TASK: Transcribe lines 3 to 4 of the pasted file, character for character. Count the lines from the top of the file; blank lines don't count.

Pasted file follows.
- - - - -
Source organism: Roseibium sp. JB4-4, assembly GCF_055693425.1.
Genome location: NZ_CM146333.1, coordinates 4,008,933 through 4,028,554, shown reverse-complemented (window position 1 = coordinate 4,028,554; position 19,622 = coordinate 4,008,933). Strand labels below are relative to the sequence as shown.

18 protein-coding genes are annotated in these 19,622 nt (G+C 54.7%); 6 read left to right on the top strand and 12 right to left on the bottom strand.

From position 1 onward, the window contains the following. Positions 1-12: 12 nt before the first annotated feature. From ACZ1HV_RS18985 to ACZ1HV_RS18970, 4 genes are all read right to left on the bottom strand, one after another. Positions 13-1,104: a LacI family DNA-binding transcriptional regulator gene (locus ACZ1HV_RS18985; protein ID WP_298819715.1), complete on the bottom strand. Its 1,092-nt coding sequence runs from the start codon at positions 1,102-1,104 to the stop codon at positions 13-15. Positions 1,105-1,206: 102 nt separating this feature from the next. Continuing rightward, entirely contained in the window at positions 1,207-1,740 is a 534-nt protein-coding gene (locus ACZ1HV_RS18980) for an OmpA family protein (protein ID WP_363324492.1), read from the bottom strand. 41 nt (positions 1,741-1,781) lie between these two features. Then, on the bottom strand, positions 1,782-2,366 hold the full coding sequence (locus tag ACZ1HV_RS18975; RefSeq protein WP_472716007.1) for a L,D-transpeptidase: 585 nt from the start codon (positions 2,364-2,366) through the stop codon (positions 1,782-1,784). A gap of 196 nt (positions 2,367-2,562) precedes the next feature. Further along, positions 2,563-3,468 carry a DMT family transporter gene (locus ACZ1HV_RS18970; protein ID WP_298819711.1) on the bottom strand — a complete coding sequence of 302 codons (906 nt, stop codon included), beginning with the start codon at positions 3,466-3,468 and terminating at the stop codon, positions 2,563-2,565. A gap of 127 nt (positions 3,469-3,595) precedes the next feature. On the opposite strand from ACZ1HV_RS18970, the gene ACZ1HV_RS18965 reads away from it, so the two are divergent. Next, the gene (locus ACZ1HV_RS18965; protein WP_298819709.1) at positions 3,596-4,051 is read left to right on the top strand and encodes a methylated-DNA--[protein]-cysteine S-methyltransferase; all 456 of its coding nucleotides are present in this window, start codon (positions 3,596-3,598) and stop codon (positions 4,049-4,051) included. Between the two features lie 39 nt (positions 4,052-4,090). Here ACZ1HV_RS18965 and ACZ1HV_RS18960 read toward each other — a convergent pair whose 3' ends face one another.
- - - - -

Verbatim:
18 protein-coding genes are annotated in these 19,622 nt (G+C 54.7%); 6 read left to right on the top strand and 12 right to left on the bottom strand.

From position 1 onward, the window contains the following. Positions 1-12: 12 nt before the first annotated feature. From ACZ1HV_RS18985 to ACZ1HV_RS18970, 4 genes are all read right to left on the bottom strand, one after another. Positions 13-1,104: a LacI family DNA-binding transcriptional regulator gene (locus ACZ1HV_RS18985; protein ID WP_298819715.1), complete on the bottom strand. Its 1,092-nt coding sequence runs from the start codon at positions 1,102-1,104 to the stop codon at positions 13-15. Positions 1,105-1,206: 102 nt separating this feature from the next. Continuing rightward, entirely contained in the window at positions 1,207-1,740 is a 534-nt protein-coding gene (locus ACZ1HV_RS18980) for an OmpA family protein (protein ID WP_363324492.1), read from the bottom strand. 41 nt (positions 1,741-1,781) lie between these two features. Then, on the bottom strand, positions 1,782-2,366 hold the full coding sequence (locus tag ACZ1HV_RS18975; RefSeq protein WP_472716007.1) for a L,D-transpeptidase: 585 nt from the start codon (positions 2,364-2,366) through the stop codon (positions 1,782-1,784). A gap of 196 nt (positions 2,367-2,562) precedes the next feature. Further along, positions 2,563-3,468 carry a DMT family transporter gene (locus ACZ1HV_RS18970; protein ID WP_298819711.1) on the bottom strand — a complete coding sequence of 302 codons (906 nt, stop codon included), beginning with the start codon at positions 3,466-3,468 and terminating at the stop codon, positions 2,563-2,565. A gap of 127 nt (positions 3,469-3,595) precedes the next feature. On the opposite strand from ACZ1HV_RS18970, the gene ACZ1HV_RS18965 reads away from it, so the two are divergent. Next, the gene (locus ACZ1HV_RS18965; protein WP_298819709.1) at positions 3,596-4,051 is read left to right on the top strand and encodes a methylated-DNA--[protein]-cysteine S-methyltransferase; all 456 of its coding nucleotides are present in this window, start codon (positions 3,596-3,598) and stop codon (positions 4,049-4,051) included. Between the two features lie 39 nt (positions 4,052-4,090). Here ACZ1HV_RS18965 and ACZ1HV_RS18960 read toward each other — a convergent pair whose 3' ends face one another.